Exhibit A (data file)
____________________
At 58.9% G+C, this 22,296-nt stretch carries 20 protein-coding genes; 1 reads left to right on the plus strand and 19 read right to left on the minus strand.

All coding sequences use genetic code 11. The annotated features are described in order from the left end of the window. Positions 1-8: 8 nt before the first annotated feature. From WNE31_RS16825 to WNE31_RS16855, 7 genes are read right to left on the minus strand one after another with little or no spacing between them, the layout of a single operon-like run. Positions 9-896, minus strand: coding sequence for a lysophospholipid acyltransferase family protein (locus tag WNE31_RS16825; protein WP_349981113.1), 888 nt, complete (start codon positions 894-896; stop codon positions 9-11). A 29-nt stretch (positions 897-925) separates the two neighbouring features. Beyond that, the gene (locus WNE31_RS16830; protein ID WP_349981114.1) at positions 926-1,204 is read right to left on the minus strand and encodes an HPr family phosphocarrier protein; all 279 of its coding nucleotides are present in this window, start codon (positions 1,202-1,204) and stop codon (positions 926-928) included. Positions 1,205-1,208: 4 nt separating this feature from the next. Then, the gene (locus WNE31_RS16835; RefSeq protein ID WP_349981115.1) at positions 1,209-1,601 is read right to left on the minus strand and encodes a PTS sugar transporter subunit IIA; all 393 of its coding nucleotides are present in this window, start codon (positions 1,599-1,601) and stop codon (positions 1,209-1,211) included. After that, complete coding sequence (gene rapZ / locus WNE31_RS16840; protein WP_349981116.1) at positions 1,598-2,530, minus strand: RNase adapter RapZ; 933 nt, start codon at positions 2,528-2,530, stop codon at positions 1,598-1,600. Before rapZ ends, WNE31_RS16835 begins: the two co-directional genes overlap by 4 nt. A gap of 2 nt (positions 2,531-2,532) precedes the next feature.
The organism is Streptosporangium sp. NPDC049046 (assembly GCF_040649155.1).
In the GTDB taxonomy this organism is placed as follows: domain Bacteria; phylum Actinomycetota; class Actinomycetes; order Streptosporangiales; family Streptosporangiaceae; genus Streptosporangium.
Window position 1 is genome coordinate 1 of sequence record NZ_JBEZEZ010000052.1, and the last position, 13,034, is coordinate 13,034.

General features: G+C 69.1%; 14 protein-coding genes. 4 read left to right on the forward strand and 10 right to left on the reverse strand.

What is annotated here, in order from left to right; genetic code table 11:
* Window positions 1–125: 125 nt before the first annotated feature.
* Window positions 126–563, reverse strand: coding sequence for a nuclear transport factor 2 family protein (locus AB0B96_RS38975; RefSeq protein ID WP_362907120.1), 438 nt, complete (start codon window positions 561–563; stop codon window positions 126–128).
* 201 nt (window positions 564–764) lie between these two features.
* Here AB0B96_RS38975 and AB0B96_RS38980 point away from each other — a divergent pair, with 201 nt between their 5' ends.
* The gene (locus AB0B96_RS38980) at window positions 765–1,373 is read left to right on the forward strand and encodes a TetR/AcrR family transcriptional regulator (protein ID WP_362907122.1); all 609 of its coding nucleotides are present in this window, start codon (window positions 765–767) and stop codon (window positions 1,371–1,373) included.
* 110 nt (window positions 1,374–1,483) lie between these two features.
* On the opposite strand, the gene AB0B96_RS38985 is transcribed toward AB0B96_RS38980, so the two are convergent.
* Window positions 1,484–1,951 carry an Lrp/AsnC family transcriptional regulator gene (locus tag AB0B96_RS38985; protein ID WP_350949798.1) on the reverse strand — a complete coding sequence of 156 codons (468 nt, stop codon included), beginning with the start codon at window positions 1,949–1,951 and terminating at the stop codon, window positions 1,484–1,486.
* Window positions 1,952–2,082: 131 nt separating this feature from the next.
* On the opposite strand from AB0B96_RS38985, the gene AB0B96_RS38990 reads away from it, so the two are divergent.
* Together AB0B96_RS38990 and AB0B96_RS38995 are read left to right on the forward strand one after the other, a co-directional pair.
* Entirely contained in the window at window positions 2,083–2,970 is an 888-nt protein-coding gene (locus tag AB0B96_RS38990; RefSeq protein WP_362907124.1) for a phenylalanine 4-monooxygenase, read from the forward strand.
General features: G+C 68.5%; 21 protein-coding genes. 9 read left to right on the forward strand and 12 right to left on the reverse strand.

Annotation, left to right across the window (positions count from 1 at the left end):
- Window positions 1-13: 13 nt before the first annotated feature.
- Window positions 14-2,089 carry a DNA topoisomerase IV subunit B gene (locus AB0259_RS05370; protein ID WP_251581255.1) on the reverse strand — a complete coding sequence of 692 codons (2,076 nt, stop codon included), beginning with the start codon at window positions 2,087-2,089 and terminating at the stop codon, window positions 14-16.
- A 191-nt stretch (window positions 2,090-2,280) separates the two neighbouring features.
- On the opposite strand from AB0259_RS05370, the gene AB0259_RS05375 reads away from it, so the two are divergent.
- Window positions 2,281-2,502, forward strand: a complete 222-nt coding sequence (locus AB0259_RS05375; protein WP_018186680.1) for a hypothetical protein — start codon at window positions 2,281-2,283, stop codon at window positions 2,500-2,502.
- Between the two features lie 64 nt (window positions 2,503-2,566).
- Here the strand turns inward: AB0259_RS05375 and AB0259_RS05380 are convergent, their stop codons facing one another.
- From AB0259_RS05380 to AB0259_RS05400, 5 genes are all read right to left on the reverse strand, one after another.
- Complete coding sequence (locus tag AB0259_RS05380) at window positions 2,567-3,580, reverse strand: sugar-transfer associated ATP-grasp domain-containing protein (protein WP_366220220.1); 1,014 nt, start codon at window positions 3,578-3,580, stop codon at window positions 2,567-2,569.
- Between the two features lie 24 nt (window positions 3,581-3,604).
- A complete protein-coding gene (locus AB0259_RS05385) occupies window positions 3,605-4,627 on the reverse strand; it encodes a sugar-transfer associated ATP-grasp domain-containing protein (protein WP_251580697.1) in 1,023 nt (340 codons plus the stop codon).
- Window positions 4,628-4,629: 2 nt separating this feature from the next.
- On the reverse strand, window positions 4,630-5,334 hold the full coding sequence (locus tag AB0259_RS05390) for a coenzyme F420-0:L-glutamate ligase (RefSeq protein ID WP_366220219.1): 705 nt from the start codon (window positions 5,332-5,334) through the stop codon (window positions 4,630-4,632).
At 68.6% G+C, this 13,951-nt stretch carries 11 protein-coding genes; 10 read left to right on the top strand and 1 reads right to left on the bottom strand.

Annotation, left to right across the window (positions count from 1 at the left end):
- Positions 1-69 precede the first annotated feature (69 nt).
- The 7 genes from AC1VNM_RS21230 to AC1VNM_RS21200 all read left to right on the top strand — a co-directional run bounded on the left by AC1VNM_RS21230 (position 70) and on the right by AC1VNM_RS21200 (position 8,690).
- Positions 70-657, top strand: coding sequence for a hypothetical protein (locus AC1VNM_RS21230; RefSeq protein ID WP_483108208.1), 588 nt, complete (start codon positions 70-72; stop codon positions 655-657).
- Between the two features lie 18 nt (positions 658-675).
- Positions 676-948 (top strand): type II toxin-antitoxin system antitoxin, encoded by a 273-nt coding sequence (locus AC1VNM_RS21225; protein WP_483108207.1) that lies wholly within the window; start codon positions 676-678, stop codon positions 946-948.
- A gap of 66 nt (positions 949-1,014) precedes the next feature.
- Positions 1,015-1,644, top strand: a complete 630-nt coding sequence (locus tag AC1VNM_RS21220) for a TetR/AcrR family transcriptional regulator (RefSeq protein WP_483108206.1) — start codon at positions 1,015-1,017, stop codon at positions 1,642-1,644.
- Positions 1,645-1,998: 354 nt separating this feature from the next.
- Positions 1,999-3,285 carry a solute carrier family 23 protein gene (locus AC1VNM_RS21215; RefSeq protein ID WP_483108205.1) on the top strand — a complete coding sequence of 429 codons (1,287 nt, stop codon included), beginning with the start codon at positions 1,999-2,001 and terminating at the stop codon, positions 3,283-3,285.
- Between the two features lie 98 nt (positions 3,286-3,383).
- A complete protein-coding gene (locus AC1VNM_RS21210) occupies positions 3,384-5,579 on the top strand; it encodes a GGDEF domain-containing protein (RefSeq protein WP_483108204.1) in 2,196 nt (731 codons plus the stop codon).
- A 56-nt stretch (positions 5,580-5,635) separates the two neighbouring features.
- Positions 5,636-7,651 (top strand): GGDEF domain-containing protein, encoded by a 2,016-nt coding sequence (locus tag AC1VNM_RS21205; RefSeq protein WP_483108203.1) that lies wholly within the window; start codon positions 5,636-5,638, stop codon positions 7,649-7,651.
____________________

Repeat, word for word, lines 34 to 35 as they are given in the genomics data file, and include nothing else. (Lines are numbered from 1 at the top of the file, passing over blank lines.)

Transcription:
- On the reverse strand, window positions 4,630-5,334 hold the full coding sequence (locus tag AB0259_RS05390) for a coenzyme F420-0:L-glutamate ligase (RefSeq protein ID WP_366220219.1): 705 nt from the start codon (window positions 5,332-5,334) through the stop codon (window positions 4,630-4,632).
At 68.6% G+C, this 13,951-nt stretch carries 11 protein-coding genes; 10 read left to right on the top strand and 1 reads right to left on the bottom strand.